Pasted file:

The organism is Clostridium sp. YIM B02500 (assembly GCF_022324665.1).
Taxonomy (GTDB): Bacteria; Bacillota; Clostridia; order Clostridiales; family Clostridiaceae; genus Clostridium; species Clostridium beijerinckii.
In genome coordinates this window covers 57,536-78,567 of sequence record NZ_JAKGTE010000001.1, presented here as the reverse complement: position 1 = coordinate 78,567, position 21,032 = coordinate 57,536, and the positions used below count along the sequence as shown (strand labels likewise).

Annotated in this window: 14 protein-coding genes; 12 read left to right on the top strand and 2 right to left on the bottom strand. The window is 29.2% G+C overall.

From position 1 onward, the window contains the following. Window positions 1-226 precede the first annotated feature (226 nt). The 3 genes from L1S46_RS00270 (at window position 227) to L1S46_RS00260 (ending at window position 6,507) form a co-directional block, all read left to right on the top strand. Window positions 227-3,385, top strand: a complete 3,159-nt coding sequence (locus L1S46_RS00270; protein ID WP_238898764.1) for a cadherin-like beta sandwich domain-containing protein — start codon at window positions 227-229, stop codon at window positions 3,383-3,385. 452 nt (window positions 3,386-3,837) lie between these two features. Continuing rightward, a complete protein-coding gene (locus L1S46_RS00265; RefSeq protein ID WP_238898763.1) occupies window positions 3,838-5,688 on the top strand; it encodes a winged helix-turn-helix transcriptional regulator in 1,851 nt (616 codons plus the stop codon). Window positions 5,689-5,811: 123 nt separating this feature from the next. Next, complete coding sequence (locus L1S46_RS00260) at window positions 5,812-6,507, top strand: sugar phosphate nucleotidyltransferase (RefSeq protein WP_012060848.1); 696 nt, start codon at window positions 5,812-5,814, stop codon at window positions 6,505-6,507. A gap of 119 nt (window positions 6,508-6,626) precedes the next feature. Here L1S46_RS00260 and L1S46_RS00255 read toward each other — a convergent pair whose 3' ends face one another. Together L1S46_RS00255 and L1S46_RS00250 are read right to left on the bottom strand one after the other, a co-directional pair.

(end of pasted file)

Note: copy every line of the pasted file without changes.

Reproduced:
The organism is Clostridium sp. YIM B02500 (assembly GCF_022324665.1).
Taxonomy (GTDB): Bacteria; Bacillota; Clostridia; order Clostridiales; family Clostridiaceae; genus Clostridium; species Clostridium beijerinckii.
In genome coordinates this window covers 57,536-78,567 of sequence record NZ_JAKGTE010000001.1, presented here as the reverse complement: position 1 = coordinate 78,567, position 21,032 = coordinate 57,536, and the positions used below count along the sequence as shown (strand labels likewise).

Annotated in this window: 14 protein-coding genes; 12 read left to right on the top strand and 2 right to left on the bottom strand. The window is 29.2% G+C overall.

From position 1 onward, the window contains the following. Window positions 1-226 precede the first annotated feature (226 nt). The 3 genes from L1S46_RS00270 (at window position 227) to L1S46_RS00260 (ending at window position 6,507) form a co-directional block, all read left to right on the top strand. Window positions 227-3,385, top strand: a complete 3,159-nt coding sequence (locus L1S46_RS00270; protein ID WP_238898764.1) for a cadherin-like beta sandwich domain-containing protein — start codon at window positions 227-229, stop codon at window positions 3,383-3,385. 452 nt (window positions 3,386-3,837) lie between these two features. Continuing rightward, a complete protein-coding gene (locus L1S46_RS00265; RefSeq protein ID WP_238898763.1) occupies window positions 3,838-5,688 on the top strand; it encodes a winged helix-turn-helix transcriptional regulator in 1,851 nt (616 codons plus the stop codon). Window positions 5,689-5,811: 123 nt separating this feature from the next. Next, complete coding sequence (locus L1S46_RS00260) at window positions 5,812-6,507, top strand: sugar phosphate nucleotidyltransferase (RefSeq protein WP_012060848.1); 696 nt, start codon at window positions 5,812-5,814, stop codon at window positions 6,505-6,507. A gap of 119 nt (window positions 6,508-6,626) precedes the next feature. Here L1S46_RS00260 and L1S46_RS00255 read toward each other — a convergent pair whose 3' ends face one another. Together L1S46_RS00255 and L1S46_RS00250 are read right to left on the bottom strand one after the other, a co-directional pair.